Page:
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Synovial fluid depletion: Successful arthrodesis without operative cartilage removal
Linköping University, Faculty of Health Sciences. Linköping University, Department of Neuroscience and Locomotion, Orthopaedics and Sports Medicine. Östergötlands Läns Landsting, Orthopaedic Centre, Department of Orthopaedics Linköping.
2003 (English)In: Journal of Orthopaedic Science, ISSN 0949-2658, Vol. 8, no 4, 591-595 p.Article in journal (Refereed) Published
Abstract [en]

Operative arthrodesis has been thought to require surgical removal of remaining joint cartilage, but we have found in rabbits that even a joint with intact cartilage can fuse if rigidly fixed. This may enable new percutaneous techniques for arthrodesis. Rigid adaptation of the joint surfaces deprives the cartilage of mechanical stimulation and depletes the cells of synovial fluid transport of oxygen and nutrition. To better understand the requirements for successful arthrodesis, we studied the histological consequences of the complete absence of mechanical stimulation alone or in combination with synovial depletion by placing a metal cap over part of the joint cartilage in rabbits. The cap was either closed or had an opening to permit synovial fluid to reach the cartilage. We also studied if penetration of the bone-cartilage junction by a drill hole would facilitate cartilage resorption. Synovial fluid depletion in combination with a drill hole through the bone-cartilage junction led to disappearance of all cartilage matrix after 7 weeks. Synovial fluid depletion with an intact bone-cartilage junction led to complete disappearance of the cartilage matrix in four of seven rabbits after 7 weeks. With a hole in the cap for synovial fluid, the cartilage matrix was still present to varying degrees after 7 weeks in all the rabbits. In conclusion, percutaneous arthrodesis by rigid adaptation may lead to cartilage disappearance due to synovial depletion rather than due to the absence of mechanical stimulation. A combination with perforation of the bone-cartilage junction appears to lead to reasonably quick removal of the cartilage matrix.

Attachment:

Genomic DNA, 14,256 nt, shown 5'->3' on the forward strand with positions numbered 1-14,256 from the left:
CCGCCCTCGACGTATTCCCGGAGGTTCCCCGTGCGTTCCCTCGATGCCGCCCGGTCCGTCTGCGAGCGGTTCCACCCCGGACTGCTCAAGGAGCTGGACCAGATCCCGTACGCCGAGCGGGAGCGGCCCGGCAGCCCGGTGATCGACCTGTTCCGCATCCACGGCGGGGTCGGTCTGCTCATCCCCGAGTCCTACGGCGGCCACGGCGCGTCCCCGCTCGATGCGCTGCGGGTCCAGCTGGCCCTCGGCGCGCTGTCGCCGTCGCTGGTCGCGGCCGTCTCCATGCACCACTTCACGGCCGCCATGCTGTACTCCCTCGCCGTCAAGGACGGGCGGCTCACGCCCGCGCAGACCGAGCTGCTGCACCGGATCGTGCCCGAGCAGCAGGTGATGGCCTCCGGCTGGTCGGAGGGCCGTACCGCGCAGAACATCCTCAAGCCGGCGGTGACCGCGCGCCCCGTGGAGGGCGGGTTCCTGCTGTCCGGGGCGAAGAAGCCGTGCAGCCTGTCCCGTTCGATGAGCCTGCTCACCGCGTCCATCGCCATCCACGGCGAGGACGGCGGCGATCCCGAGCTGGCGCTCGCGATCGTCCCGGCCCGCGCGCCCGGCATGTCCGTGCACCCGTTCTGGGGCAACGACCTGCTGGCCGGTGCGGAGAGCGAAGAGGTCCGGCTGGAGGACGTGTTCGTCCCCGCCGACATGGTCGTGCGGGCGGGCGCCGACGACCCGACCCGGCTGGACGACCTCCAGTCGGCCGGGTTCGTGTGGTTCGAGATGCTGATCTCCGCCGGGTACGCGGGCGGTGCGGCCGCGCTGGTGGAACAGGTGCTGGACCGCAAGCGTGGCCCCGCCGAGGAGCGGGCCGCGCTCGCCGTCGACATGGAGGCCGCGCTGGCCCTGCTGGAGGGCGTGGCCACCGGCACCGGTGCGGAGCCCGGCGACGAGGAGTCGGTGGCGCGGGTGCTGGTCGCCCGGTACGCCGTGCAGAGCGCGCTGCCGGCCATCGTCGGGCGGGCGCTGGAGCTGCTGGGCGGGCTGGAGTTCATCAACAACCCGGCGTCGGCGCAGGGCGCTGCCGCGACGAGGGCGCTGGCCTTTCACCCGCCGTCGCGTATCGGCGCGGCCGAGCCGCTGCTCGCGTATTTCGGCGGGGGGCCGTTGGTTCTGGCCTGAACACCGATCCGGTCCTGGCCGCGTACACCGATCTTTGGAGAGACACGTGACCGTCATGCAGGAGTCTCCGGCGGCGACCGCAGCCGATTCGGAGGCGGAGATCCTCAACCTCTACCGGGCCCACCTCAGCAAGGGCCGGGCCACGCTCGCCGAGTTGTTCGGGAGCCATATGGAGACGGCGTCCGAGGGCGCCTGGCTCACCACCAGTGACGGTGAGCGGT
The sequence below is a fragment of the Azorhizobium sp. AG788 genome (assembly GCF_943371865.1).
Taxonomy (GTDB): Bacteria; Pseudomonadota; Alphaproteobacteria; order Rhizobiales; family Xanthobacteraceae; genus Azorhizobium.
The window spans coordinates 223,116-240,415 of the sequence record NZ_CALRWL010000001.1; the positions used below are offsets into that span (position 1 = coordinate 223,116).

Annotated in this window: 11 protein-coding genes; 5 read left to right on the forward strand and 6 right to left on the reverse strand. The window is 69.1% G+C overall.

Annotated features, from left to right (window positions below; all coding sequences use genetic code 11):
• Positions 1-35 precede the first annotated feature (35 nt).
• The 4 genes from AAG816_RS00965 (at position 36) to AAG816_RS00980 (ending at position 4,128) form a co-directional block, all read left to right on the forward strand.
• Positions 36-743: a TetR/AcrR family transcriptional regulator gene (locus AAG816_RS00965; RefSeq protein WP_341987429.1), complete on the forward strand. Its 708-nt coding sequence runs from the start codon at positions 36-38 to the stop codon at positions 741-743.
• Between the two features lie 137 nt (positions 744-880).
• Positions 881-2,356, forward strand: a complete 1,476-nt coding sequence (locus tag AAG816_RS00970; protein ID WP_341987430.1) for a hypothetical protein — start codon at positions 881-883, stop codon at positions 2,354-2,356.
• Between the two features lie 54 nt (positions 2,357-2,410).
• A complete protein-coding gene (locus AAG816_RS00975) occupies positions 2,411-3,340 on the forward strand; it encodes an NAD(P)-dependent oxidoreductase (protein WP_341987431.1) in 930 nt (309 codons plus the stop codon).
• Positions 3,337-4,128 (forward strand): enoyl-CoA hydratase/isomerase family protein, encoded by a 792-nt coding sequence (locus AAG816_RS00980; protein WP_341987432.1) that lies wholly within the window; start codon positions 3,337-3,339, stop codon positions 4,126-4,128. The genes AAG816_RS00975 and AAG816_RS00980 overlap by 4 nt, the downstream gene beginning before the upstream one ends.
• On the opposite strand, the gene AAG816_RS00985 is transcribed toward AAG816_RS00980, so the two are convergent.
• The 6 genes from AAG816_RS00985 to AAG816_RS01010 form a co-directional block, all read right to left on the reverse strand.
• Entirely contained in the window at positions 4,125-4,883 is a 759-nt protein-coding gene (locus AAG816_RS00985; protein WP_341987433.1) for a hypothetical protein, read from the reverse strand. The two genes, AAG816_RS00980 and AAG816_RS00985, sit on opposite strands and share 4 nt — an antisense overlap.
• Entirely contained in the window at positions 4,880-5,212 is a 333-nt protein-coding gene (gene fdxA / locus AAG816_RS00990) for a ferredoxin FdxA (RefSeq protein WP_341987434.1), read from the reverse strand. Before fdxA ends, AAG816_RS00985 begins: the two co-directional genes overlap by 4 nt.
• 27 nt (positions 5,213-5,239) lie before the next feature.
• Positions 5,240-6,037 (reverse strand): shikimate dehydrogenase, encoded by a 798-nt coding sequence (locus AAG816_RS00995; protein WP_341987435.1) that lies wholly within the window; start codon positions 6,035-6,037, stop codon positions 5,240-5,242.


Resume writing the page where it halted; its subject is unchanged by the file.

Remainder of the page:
Place, publisher, year, edition, pages
2003. Vol. 8, no 4, 591-595 p.
National Category
Medical and Health Sciences
URN: urn:nbn:se:liu:diva-27654DOI: 10.1007/s00776-003-0653-7Local ID: 12391OAI: diva2:248206
Available from: 2009-10-08 Created: 2009-10-08 Last updated: 2011-01-13

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Aspenberg, Per
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Faculty of Health SciencesOrthopaedics and Sports MedicineDepartment of Orthopaedics Linköping
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